Not too long ago, I found myself in that zone and it was as though I couldn’t even get my own attention. Wrap your head around that one for a minute. So I decided that unplugging the phone from my hands and plugging it into the wall, walking away, and shutting the door would be a good solution. But I had some reservations. What if I got an important call? What if I missed a critical text? What if I didn’t catch that email as it came through? What if someone asked a question and only Google would know the answer?

Oh dear, I was going to have to tackle those questions! Well, one reality is that I rarely talk on the phone. Once every six weeks I make an appointment at the hair salon. Occasionally I have to break down and call a customer service line. Yes, I talk to friends and family; I’m not totally antisocial! But I prefer Skype or FaceTime. No, that’s not technically unplugging, but I only Skype on my computer or laptop and only FaceTime on my iPad. I don’t carry any of those things in my purse or pocket. Wow, one problem solved! (And let’s be real – no foreign diplomats are calling me asking for the answer to world peace. A lot of things can wait.) Confession about emails: truthfully, I don’t even like looking at them on a phone, so was I really going to miss the frustration of typing out a response on a teeny keyboard? Nah. Two problems solved. This might be easier than I thought. Admittedly, I’m a big texter, so not having my phone next to me would mean missing those messages. What if someone felt ignored? That was going to be tough; I hate disappointing people. Last admission… I do love my Google so that was going to take some getting used to. Sometimes I Google a question that pops into my head just to see how many words I have to type in before that question shows up in the dropdown menu. It’s kind of a test to see where I am on the scale of weirdness.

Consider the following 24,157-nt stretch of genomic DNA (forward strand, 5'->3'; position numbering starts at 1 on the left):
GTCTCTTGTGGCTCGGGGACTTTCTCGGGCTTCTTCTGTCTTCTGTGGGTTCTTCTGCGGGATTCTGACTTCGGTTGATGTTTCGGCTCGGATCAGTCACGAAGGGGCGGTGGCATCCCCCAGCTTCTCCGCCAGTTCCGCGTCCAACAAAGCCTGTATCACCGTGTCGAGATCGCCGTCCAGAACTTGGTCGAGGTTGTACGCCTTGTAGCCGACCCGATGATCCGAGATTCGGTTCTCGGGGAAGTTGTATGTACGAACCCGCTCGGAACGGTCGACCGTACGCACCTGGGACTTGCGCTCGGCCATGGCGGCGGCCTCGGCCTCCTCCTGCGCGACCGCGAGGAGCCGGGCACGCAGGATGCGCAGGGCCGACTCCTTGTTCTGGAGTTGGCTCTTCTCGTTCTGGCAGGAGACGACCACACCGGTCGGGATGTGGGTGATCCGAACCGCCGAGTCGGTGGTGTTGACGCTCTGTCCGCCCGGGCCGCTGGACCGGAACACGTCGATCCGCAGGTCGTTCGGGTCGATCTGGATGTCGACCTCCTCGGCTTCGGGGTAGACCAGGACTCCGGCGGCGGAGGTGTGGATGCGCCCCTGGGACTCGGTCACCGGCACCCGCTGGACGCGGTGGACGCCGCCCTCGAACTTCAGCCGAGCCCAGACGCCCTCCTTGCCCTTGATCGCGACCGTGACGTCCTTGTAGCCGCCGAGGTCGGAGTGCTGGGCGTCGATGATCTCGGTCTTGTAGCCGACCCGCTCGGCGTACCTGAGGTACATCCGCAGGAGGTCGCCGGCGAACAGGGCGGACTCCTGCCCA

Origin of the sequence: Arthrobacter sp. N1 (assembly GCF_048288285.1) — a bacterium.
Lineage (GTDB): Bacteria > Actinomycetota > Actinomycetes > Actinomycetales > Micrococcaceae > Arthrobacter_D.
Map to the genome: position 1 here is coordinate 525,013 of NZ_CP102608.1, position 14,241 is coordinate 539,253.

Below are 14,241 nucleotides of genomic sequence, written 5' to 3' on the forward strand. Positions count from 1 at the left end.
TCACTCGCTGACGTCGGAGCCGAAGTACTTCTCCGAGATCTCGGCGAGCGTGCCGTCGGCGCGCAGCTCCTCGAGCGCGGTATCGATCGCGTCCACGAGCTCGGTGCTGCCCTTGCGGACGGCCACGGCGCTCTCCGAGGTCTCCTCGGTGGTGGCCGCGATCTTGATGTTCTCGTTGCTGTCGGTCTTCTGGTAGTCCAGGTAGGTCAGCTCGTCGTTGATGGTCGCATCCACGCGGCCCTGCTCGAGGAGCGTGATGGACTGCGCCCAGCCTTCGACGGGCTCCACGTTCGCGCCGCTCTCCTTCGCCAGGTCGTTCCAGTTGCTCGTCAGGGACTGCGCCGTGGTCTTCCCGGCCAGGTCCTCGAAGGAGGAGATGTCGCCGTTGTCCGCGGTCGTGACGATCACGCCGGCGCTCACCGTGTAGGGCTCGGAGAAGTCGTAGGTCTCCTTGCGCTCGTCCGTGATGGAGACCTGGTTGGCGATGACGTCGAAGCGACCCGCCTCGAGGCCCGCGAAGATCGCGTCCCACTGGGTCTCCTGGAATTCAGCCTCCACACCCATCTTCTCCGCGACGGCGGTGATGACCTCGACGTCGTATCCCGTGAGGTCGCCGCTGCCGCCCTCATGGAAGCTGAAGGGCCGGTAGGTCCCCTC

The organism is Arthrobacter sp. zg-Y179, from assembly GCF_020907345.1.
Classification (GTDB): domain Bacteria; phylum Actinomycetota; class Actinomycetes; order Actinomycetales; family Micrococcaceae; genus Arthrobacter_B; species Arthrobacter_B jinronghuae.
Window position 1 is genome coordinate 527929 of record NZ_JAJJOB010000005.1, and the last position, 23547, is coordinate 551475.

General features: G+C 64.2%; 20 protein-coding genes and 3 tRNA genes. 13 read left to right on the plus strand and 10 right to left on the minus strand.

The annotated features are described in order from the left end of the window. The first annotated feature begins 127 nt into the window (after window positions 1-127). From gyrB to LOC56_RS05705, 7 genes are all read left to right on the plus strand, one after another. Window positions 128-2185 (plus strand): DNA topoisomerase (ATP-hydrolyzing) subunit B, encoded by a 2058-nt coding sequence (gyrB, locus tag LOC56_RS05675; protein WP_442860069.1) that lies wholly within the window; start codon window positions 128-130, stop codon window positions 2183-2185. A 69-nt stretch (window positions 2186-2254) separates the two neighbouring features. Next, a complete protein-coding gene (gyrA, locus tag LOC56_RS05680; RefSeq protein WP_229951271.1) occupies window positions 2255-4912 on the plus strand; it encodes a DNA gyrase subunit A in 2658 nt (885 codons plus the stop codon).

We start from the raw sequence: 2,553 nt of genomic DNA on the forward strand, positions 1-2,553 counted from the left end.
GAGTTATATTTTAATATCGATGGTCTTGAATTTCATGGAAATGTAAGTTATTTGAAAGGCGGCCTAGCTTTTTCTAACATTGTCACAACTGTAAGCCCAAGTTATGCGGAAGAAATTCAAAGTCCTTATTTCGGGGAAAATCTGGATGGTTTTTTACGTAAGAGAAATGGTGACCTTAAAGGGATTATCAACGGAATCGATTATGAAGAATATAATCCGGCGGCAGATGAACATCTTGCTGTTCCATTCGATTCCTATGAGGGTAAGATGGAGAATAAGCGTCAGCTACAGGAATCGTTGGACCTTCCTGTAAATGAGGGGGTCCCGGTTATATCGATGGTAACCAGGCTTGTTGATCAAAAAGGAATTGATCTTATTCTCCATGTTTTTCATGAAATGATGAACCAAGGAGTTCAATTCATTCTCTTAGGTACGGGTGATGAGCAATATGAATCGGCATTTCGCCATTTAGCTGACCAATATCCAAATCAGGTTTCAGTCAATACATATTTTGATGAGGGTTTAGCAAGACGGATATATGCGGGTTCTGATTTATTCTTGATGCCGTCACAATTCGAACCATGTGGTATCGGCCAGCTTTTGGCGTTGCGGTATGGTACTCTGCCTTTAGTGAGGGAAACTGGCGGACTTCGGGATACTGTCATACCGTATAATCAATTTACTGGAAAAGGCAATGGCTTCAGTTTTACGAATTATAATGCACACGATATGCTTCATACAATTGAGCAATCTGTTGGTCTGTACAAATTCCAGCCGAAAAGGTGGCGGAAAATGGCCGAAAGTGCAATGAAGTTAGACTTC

In order to feel less tethered, I stopped carrying my phone downstairs during dinner every day. I stopped texting Jordan to come to dinner. I walked up the 15 stairs, knocked on his door, and walked back down the 15 stairs. That wasn’t so bad! I started leaving my phone in my purse while I was with other people. One night the battery even died while it was in my purse and the world didn’t come to a halt. I know firsthand that the people you are sitting with at dinner or sharing laughs with in the living room won’t always be there. Looking at their faces is better than a 4-inch, cold, glass screen. I set aside time on my calendar for unplugging from my phone and the Internet six hours on the weekend to focus on writing. For the most part I’ve stuck to it. As far as I can tell, no one is angry if I don’t respond to a text or email immediately or if I let my phone go to voicemail. After the initial symptoms of withdrawal subside, it’s kind of nice to unplug. I still have work to do. I hope to keep improving, maybe even to the point of one full 24-hour period of gadget-detox each week.